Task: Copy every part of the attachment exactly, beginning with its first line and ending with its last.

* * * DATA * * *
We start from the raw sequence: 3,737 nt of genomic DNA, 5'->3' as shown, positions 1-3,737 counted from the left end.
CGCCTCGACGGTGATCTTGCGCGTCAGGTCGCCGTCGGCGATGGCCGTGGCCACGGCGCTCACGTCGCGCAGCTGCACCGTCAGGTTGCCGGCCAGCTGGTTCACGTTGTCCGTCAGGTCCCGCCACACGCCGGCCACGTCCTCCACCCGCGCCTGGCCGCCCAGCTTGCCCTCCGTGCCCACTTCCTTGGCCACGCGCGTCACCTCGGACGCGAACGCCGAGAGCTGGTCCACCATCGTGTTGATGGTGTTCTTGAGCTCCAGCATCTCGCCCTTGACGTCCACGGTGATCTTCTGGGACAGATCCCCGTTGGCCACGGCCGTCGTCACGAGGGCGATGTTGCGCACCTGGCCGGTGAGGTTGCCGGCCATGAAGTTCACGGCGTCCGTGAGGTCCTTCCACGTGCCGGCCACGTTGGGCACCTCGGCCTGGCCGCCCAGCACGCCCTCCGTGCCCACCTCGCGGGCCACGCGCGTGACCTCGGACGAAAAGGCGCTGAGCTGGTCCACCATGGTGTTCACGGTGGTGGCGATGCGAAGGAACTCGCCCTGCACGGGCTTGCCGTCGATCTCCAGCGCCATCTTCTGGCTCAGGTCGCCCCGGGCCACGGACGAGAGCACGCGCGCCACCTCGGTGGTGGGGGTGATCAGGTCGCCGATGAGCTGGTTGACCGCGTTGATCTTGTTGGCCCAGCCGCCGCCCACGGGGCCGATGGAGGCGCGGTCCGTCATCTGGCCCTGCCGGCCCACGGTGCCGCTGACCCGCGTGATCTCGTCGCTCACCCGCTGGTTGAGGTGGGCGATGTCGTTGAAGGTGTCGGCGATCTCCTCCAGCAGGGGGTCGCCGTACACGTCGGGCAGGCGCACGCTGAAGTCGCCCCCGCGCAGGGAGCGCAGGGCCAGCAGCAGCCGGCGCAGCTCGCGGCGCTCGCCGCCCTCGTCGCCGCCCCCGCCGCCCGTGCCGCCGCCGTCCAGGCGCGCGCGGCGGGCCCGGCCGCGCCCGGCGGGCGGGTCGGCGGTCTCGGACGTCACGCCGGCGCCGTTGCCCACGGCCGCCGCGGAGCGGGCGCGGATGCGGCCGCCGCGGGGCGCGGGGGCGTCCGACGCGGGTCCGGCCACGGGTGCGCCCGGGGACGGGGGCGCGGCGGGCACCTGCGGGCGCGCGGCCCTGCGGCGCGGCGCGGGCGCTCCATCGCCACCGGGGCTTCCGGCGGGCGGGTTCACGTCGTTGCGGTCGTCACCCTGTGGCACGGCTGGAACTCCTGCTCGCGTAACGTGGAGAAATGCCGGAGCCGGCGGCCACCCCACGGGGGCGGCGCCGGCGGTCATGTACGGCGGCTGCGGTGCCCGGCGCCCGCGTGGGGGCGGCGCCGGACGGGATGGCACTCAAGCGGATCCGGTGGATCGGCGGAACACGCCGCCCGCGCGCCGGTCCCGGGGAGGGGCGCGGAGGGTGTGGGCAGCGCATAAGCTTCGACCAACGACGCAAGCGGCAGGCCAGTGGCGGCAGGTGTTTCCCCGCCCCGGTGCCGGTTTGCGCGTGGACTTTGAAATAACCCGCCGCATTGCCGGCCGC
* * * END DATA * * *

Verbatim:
We start from the raw sequence: 3,737 nt of genomic DNA, 5'->3' as shown, positions 1-3,737 counted from the left end.
CGCCTCGACGGTGATCTTGCGCGTCAGGTCGCCGTCGGCGATGGCCGTGGCCACGGCGCTCACGTCGCGCAGCTGCACCGTCAGGTTGCCGGCCAGCTGGTTCACGTTGTCCGTCAGGTCCCGCCACACGCCGGCCACGTCCTCCACCCGCGCCTGGCCGCCCAGCTTGCCCTCCGTGCCCACTTCCTTGGCCACGCGCGTCACCTCGGACGCGAACGCCGAGAGCTGGTCCACCATCGTGTTGATGGTGTTCTTGAGCTCCAGCATCTCGCCCTTGACGTCCACGGTGATCTTCTGGGACAGATCCCCGTTGGCCACGGCCGTCGTCACGAGGGCGATGTTGCGCACCTGGCCGGTGAGGTTGCCGGCCATGAAGTTCACGGCGTCCGTGAGGTCCTTCCACGTGCCGGCCACGTTGGGCACCTCGGCCTGGCCGCCCAGCACGCCCTCCGTGCCCACCTCGCGGGCCACGCGCGTGACCTCGGACGAAAAGGCGCTGAGCTGGTCCACCATGGTGTTCACGGTGGTGGCGATGCGAAGGAACTCGCCCTGCACGGGCTTGCCGTCGATCTCCAGCGCCATCTTCTGGCTCAGGTCGCCCCGGGCCACGGACGAGAGCACGCGCGCCACCTCGGTGGTGGGGGTGATCAGGTCGCCGATGAGCTGGTTGACCGCGTTGATCTTGTTGGCCCAGCCGCCGCCCACGGGGCCGATGGAGGCGCGGTCCGTCATCTGGCCCTGCCGGCCCACGGTGCCGCTGACCCGCGTGATCTCGTCGCTCACCCGCTGGTTGAGGTGGGCGATGTCGTTGAAGGTGTCGGCGATCTCCTCCAGCAGGGGGTCGCCGTACACGTCGGGCAGGCGCACGCTGAAGTCGCCCCCGCGCAGGGAGCGCAGGGCCAGCAGCAGCCGGCGCAGCTCGCGGCGCTCGCCGCCCTCGTCGCCGCCCCCGCCGCCCGTGCCGCCGCCGTCCAGGCGCGCGCGGCGGGCCCGGCCGCGCCCGGCGGGCGGGTCGGCGGTCTCGGACGTCACGCCGGCGCCGTTGCCCACGGCCGCCGCGGAGCGGGCGCGGATGCGGCCGCCGCGGGGCGCGGGGGCGTCCGACGCGGGTCCGGCCACGGGTGCGCCCGGGGACGGGGGCGCGGCGGGCACCTGCGGGCGCGCGGCCCTGCGGCGCGGCGCGGGCGCTCCATCGCCACCGGGGCTTCCGGCGGGCGGGTTCACGTCGTTGCGGTCGTCACCCTGTGGCACGGCTGGAACTCCTGCTCGCGTAACGTGGAGAAATGCCGGAGCCGGCGGCCACCCCACGGGGGCGGCGCCGGCGGTCATGTACGGCGGCTGCGGTGCCCGGCGCCCGCGTGGGGGCGGCGCCGGACGGGATGGCACTCAAGCGGATCCGGTGGATCGGCGGAACACGCCGCCCGCGCGCCGGTCCCGGGGAGGGGCGCGGAGGGTGTGGGCAGCGCATAAGCTTCGACCAACGACGCAAGCGGCAGGCCAGTGGCGGCAGGTGTTTCCCCGCCCCGGTGCCGGTTTGCGCGTGGACTTTGAAATAACCCGCCGCATTGCCGGCCGC